Their family kept growing in numbers as Elizabeth Ann was born January 4, 1859, and Jenetta joined the family on October 26, 1860. After four daughters in a row, both parents rejoiced in the birth of another son, Preston, on November 9, 1862. It was only eleven months until they shared sorrow and tears as Preston left this life October 21, 1863. They had two more little girls, Eleanor, born August 28, 1864; and Maggie, born August 21, 1866; before they were again blessed with a little boy, Henry David, born on October 15, 1868. Their little girls were so loved, but with the loss of the little boys, sons were extremely welcome in their home.

      Two more delightful little girls were born in that loving home. Eve joined the family circle on December 31, 1870, and Olive, their eighth and last daughter was born June 18, 1873. Olive was allowed to remain on earth only twenty-one months before this choice little spirit was taken home to her Heavenly Father. She died March 21, 1875. Once again Mary Elizabeth was expecting when she had to go through the sorrow of losing a child.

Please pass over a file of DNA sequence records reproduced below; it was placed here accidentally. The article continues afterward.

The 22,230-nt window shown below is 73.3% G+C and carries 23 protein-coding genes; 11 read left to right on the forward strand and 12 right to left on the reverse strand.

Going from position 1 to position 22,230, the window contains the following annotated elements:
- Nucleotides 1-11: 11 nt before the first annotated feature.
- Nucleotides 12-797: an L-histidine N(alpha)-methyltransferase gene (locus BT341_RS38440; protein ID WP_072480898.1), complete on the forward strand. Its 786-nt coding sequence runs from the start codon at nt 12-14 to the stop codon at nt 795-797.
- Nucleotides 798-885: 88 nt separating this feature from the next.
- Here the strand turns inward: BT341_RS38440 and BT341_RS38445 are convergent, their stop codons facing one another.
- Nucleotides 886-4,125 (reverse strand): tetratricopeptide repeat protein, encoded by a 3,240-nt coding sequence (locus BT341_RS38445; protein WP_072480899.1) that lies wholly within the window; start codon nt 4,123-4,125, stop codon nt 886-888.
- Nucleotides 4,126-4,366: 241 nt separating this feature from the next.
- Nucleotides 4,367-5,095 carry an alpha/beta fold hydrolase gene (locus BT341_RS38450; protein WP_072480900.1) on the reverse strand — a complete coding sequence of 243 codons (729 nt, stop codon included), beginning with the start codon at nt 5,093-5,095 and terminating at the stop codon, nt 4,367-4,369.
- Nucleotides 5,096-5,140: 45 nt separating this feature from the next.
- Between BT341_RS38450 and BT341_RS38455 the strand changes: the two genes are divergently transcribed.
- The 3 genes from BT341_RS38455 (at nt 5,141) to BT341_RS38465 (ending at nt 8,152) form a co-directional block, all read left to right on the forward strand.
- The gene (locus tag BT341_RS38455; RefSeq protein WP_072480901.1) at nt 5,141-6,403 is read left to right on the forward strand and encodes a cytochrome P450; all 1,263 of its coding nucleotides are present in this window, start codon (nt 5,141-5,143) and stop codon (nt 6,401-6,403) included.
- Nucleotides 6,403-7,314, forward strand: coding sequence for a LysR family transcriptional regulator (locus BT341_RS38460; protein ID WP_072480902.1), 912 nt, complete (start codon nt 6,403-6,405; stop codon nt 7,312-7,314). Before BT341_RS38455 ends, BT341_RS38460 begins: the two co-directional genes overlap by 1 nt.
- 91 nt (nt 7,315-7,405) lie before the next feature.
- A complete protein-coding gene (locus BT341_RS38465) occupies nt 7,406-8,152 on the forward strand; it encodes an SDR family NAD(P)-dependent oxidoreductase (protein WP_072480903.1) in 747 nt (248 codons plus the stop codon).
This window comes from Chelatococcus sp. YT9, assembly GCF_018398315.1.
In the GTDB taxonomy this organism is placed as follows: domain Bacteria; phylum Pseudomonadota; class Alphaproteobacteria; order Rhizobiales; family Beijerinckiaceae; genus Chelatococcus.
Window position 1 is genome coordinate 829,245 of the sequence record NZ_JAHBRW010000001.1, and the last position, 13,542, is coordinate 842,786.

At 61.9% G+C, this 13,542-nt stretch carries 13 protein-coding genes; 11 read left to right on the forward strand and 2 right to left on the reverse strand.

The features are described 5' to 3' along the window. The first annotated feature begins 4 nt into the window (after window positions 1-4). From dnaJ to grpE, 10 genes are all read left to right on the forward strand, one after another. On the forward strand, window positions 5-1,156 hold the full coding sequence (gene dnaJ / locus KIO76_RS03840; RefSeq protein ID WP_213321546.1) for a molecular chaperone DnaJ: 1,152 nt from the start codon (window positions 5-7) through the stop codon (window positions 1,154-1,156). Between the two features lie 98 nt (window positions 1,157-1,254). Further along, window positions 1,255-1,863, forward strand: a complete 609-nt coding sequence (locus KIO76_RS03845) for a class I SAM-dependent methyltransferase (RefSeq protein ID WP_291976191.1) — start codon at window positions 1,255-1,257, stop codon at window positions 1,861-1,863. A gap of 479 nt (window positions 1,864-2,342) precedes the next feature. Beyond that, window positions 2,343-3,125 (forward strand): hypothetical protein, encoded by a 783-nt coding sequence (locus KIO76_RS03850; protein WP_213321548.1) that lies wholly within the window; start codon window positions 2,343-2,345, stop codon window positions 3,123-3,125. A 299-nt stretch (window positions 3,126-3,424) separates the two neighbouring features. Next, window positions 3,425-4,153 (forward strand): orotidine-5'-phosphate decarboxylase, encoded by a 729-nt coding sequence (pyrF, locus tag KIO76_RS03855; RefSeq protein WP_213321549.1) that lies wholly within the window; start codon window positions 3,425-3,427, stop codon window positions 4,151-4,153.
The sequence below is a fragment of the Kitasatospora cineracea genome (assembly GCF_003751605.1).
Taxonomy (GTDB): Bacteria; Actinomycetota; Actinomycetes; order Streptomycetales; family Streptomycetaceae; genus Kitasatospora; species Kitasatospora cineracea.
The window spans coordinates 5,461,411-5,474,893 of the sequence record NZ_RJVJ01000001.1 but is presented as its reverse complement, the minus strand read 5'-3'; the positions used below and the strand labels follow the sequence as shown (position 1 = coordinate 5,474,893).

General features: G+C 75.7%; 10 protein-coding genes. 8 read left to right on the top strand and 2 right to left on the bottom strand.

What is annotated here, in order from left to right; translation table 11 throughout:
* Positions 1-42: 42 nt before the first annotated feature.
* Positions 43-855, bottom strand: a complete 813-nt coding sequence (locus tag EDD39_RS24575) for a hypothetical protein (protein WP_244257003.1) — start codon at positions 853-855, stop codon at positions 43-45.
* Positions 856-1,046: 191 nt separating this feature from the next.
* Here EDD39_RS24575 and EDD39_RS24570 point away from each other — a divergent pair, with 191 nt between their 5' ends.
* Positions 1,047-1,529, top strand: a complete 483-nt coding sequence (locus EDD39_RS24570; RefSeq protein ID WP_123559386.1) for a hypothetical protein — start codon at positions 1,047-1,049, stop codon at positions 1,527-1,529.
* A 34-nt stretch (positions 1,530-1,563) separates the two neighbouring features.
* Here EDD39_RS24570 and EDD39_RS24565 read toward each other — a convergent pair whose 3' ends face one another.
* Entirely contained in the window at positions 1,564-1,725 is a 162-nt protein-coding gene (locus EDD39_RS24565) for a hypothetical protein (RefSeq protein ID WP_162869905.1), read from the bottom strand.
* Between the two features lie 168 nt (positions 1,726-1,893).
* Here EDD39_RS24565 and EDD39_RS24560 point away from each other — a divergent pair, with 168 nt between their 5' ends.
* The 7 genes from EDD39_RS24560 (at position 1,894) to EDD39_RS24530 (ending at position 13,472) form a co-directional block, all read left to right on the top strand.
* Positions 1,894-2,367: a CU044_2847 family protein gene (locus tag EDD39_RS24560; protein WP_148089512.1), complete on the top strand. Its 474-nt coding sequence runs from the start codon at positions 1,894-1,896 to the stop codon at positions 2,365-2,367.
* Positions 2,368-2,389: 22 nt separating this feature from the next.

The next five months may have seemed a bit like a bad dream to Mary Elizabeth. She had just lost a daughter, she was expecting again, and her forty-six year old husband chose that time to tell her he wished to take another wife. One of the reasons he gave to Mary Elizabeth was that he wanted a house full of sons. Mary Elizabeth was not agreeable to this and told him if he married another wife he would not be allowed to live with her afterwards. He went ahead with his plans and asked eighteen year old Leoni Leoti Winner to be his wife.

      George and Leoni were married August 9, 1875. Mary Elizabeth, true to her word, never had him back even though he continued to support her and her family. Two months and one day after his marriage to the young woman, forty-two year old Mary Elizabeth gave birth to George's fifth son on October 10, 1875. The name chosen for this son was Walter Layne Wilding.

      Mary Elizabeth took an active part in the early pioneer life of the Salt Lake Valley Mormons. She was faithful to her duties. She helped care for the sick and afflicted and was generous with those who were hungry or in need. During these years there were Indians that would go into Salt Lake to beg. When Mary Elizabeth left her children alone she always left two bags, one of coffee and one of sugar. These were the items the Indians seemed to want most. She would tell the children to keep the doors locked. If Indians did come, they were to be given the bags of coffee and sugar without letting them in the house. Eleanor (the fifth daughter, who was nicknamed "Ellie") said she was always afraid of a knock at the door. If one came, she answered with the two bags in her hand ready to stave off the intruders.